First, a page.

Quantification of Compounds in the E7 Liquid Crystal Mixture by Supercritical Fluid Chromatography with UV Detection

by | Aug 2, 2017

Application Note demonstrating the separation of a mixture of liquid crystal compounds in a short run time by means of the Agilent 1260 analytical SFC solution.

Agilent Technologies has produced an application note demonstrating the capability of the Agilent 1260 Infinity Analytical SFC system to perform quantitative analysis of liquid crystal compounds. It demonstrates that fast separation of commercial liquid crystal mixtures is possible within a few minutes. Detection was done by UV, and a relative quantification of the composition of the E7 mixture is described. The results are supported by a statistical evaluation.

Liquid crystal is a type of matter that has physical properties between the solid state and the liquid state. Liquid crystals can be obtained in thermotropic, lyotropic, and metallotripic phases. The thermotropic liquid crystals are, for example, rod-shaped organic molecules. They exhibit a phase transition to the liquid crystal phase with change of temperature. Typically, below a certain temperature range, thermotropic liquid crystals behave like a solid, and above like a liquid. Within the range of liquid crystallinity, they may show some nematic and smectic phases. In the nematic phases, rod-shaped molecules typically order along their axis and align to magnetic and electric fields. In smectic phases, the molecules are ordered in layers.

In this application, the quantification of all compounds is demonstrated by creation of the respective calibration curves after UV detection. The relative quantifcation of the content of a commercially available liquid crystal mixture is shown.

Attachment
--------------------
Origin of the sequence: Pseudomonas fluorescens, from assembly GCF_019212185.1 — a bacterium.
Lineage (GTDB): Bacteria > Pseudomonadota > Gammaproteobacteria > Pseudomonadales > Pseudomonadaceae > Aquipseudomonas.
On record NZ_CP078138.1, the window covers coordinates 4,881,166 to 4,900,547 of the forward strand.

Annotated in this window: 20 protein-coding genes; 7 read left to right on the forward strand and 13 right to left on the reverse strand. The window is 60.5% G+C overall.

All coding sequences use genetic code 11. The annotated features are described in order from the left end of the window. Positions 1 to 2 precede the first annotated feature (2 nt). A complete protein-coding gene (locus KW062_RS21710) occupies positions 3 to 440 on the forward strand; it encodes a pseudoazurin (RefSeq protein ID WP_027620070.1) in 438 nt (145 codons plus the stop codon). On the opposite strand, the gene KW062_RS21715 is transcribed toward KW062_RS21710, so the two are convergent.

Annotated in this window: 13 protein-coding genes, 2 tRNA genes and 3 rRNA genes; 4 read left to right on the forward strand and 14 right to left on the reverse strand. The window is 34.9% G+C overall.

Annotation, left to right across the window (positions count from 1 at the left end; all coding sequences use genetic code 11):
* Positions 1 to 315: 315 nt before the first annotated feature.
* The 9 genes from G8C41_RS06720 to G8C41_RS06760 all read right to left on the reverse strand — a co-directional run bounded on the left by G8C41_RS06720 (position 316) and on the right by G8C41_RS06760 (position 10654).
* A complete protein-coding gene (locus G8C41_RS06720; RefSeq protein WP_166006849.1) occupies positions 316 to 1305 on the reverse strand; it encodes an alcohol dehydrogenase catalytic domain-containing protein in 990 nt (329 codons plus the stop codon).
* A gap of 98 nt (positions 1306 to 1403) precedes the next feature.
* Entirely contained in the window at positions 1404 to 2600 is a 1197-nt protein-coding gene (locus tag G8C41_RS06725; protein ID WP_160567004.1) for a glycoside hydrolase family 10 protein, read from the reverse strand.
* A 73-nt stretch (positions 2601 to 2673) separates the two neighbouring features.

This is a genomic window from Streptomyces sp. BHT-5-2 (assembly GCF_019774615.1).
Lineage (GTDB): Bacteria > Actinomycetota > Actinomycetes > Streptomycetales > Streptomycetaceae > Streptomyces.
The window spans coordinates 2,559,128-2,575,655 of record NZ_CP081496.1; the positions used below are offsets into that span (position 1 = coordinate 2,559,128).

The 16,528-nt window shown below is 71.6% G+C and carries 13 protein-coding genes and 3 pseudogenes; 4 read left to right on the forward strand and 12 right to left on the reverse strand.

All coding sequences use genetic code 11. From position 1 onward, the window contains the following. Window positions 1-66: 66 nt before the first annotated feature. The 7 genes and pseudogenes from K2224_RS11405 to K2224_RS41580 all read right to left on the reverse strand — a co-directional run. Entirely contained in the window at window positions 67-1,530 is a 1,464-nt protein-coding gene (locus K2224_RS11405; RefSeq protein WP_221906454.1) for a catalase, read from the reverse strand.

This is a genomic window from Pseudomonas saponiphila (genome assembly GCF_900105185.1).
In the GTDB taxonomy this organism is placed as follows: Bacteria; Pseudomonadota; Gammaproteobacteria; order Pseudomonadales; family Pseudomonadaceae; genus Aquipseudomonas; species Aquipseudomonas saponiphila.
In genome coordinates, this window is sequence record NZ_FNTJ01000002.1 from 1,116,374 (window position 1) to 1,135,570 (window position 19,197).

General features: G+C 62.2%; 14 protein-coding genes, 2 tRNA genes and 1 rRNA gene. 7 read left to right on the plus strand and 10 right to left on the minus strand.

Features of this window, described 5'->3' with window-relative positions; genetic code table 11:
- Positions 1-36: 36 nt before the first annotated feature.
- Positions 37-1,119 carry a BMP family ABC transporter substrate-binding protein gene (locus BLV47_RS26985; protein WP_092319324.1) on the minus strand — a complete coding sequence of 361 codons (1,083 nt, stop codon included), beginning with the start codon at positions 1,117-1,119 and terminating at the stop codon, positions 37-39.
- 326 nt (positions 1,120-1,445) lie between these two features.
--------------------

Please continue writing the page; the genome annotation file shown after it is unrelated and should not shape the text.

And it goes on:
Results and Discussion
From the individual stock solutions of the liquid crystal compounds 5CB, 7CB, 8OCB, and 5CT, a mixed stock solution was generated. This solution was used for the development of the SFC separation method. The single wavelength at 280 nm for the detection of all compounds was determined from individual spectra, where the response of all compounds was sufficient. The developed method separated the four similar compounds between 1.38 minutes and 1.73 minutes.

The baseline separation of a mixture of four liquid crystal compounds of technical importance is demonstrated in a fast, 2.25-minute run time. This fast run time is about a factor of 20-times faster than the typically used conventional RP-HPLC separations. The retention time RSDs are below 0.25 %, and the calibration curve linearity is better than 0.99990. The quantitative determination of the
composition of a commercial E7 liquid crystal mixture is demonstrated.


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